26 October 2012 @ 10:34 pm
Title: People Skills
Fandom: Parks and Recreation
Characters/Pairings: Chris and Ben friendship. With a dash of Jen Barkley and a dash of April.
Rating: PG
Word count: ~1700
Summary: Alternate take on Soda Tax: Ben remembers how to not be an idiot.
Notes: Happy birthday, [livejournal.com profile] stillscape! Hope you're having a literally fantastic day! This is based on how you said Soda Tax should have gone. Massive thanks to [livejournal.com profile] whimsical_irony and [livejournal.com profile] stars_inthe_sky for the lightning-fast beta!



People Skills

"Uh. Hey Jen. Listen—having a problem with some of the interns. I'm thinking of making some changes."

"Okay, Ben, sounds great." Jen sounds absent-minded. Ben is sure his boss, over in Ohio, is juggling five things at once, as usual. There is nothing for it. He is going to have to say it straight-out or she is going to ream his ass for wasting her time.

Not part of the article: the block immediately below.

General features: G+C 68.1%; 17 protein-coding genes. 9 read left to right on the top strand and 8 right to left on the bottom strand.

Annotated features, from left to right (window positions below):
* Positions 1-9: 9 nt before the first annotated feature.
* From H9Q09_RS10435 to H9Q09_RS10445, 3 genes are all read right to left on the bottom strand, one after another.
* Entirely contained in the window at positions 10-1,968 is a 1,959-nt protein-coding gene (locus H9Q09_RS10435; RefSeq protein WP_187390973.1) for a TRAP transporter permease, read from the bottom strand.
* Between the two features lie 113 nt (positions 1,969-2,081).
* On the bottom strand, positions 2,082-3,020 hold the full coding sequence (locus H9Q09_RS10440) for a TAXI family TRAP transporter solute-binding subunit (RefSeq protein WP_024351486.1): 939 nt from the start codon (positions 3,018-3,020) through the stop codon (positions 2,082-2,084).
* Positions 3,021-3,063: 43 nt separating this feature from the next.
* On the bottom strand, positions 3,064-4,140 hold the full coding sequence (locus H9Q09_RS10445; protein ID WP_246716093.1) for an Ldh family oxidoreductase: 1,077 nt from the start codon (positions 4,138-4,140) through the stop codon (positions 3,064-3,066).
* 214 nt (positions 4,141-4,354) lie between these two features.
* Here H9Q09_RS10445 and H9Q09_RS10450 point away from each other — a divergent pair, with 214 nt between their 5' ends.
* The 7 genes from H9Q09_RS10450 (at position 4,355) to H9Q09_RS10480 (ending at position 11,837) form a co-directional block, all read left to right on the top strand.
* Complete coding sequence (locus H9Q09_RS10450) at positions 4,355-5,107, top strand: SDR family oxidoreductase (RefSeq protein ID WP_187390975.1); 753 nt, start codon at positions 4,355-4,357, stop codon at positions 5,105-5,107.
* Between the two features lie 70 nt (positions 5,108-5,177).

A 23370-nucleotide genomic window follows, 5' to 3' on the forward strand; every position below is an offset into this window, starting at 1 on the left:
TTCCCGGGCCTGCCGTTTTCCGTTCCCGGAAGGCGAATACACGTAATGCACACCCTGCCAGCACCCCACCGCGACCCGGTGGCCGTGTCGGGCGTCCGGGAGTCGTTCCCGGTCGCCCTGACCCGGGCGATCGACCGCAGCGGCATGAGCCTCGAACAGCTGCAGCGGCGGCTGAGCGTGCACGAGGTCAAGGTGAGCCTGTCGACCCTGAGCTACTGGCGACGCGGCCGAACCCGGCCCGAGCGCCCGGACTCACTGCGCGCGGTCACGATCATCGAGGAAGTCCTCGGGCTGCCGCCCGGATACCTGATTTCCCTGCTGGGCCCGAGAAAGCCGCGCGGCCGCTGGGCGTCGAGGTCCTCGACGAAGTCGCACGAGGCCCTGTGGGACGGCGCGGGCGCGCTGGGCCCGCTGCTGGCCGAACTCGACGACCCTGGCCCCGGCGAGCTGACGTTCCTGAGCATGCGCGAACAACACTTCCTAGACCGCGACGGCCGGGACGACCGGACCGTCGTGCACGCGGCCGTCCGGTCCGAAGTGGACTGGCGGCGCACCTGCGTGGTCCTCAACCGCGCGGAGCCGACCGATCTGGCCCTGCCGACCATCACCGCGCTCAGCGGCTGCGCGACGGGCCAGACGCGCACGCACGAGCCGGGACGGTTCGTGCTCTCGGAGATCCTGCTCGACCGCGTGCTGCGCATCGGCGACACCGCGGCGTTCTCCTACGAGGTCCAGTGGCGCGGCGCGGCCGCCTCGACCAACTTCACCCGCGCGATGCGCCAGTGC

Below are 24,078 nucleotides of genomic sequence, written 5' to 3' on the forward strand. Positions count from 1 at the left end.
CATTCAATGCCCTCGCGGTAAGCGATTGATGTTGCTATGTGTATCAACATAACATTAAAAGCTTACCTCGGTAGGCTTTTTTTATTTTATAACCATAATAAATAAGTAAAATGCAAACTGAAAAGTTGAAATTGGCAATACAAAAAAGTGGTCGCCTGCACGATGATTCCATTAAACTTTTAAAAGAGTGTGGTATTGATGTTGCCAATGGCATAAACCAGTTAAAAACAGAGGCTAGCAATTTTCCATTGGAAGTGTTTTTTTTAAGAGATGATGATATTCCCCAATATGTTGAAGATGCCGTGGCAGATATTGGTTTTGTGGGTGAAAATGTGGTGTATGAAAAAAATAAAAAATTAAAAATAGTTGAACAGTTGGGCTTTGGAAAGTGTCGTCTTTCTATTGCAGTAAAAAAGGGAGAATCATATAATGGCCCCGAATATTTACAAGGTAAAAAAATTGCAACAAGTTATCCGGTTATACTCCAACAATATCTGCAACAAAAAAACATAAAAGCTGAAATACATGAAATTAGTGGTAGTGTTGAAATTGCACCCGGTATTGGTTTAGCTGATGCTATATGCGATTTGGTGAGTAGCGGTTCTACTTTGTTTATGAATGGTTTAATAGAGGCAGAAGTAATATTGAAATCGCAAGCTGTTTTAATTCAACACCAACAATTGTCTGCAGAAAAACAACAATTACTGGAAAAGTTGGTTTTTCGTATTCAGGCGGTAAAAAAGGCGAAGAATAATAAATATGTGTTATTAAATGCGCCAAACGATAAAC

"So I will look for new ones then. If that's cool. I mean, they're interns, right? They're totally replaceable…"

"Oooh, no no no. That can't happen. They're all family of DC bigwigs."

"Uh what—"

"Yeah, Ellis is Murray's nephew, Nathaniel is somehow related to Donald Rumsfeld, but don't ask me—I can't remember how. Brittany's dad is my dentist. And Ben Bernanke's. So— Oh, hold on a sec." Jen pauses and then Ben can hear her yelling, "Yeah. No. Just a minute. I'll be right with you, Congressman!" 

When she addresses Ben again it is in quick, clipped words, and with a tone of finality in her voice, "Ben, listen, I'm gonna have to go here, so you better figure something out with the interns. I don't know—scare them into submission. Apply some people skills. You can do that right? Great. Talk to you later."